It turns out that women react to these things a bit differently than men do, so I’ll have to make some big adjustments if I don’t want mutiny on my hands during the shoot.
In jest, there were times when I imagined approaching Dan light-heartedly with my hands on my hips and a rough inflection proposing, 'So you're a white guy producing a horror film with Black women leads...'. In an attempt to further understand how he felt more broadly about his film as a white dude, I wanted to more insight on his learning curves in the process of developing this film in regards to race and gender, "SAVAGE SISTAS is about a group of Black women who cross paths with a family of vicious rednecks and end up fighting for survival. It’s a very deliberate choice to cast the heroes as Black women and the villains as white men. This is a horror story, but it’s also about race.
People read my screenplay and overlook the torture, dismemberment and murder, and instead they end up focusing on race. That’s what makes them uneasy!
Race is one of those things that our culture never ever deals with... STILL… in 2015!
What’s happening in the news right now illustrates just how apart we are. And movies about racial issues are things we’re rather to avoid, that’s why they never do particularly well at the box office.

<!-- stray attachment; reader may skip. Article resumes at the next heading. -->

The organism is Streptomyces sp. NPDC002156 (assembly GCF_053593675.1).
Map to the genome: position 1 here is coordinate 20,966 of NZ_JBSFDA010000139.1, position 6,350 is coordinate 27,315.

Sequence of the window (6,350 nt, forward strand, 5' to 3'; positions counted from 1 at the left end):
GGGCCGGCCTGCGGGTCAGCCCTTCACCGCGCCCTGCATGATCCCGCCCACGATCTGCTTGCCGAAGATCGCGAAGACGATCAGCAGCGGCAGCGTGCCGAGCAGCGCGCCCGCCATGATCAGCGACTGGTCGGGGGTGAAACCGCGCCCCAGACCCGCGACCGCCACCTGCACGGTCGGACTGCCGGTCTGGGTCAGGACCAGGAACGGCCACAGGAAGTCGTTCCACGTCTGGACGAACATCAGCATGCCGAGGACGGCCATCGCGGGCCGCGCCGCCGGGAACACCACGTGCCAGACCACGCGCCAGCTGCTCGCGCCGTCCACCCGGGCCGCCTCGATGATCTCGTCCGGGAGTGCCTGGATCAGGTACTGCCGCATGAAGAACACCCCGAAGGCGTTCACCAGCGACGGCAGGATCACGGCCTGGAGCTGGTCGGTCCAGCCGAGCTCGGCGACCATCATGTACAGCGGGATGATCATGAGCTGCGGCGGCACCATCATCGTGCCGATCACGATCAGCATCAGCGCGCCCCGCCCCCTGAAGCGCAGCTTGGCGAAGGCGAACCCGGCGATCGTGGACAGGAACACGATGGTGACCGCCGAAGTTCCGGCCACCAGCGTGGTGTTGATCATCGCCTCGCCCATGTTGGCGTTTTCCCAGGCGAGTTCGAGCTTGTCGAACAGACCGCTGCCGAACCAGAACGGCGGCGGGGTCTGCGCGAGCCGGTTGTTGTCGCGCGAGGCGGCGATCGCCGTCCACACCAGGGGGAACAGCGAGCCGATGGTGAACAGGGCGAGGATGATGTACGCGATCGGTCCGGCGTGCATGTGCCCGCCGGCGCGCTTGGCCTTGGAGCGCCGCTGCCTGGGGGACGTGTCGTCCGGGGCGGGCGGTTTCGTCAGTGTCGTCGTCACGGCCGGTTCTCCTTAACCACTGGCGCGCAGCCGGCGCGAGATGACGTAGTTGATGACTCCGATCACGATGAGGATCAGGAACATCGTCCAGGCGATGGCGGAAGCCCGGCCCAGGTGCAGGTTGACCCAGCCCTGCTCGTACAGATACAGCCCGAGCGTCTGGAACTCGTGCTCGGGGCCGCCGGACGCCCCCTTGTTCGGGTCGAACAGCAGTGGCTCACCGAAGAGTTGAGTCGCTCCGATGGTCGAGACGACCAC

But in the realm of horror, intimidating themes like race can be disguised. Horror fans absorb these issues on different levels, so filmmakers can be more subversive in their messaging and playing with racial stereotypes is part of that.
Seeing reactions to the divisiveness in the script has been one surprise, the other is the way people respond to the casting.
I’ve made this choice to have four Black women as the heroes of this film. What could be cooler than that? It’s a no-brainer, right? Well, not exactly. I’ve had a ton of resistance to the idea! Most people think I’m actually joking or that this is some kind of campy send-up of Blaxploitation movies (which is isn’t). It’s even been suggested that I incorporate at least one white female into the mix to make it more marketable. That’s been a real surprise.
|Denee Busby as Rosalind|
It’s like Hollywood hates Black women, unless they’re Halle Berry or Zoe Saldana.
Hopefully the success of Black women hero archetypes on shows like THE WALKING DEAD, SLEEPY HOLLOW, HOW TO GET AWAY WITH MURDER and even Z-NATION will trickle down into the indie film market and open some minds.
It’s been over 40 years since Pam Grier blew us away in COFFY… 40 YEARS… we’ve got a lot of catching up to do!
Watch the trailer for Savage Sistas below!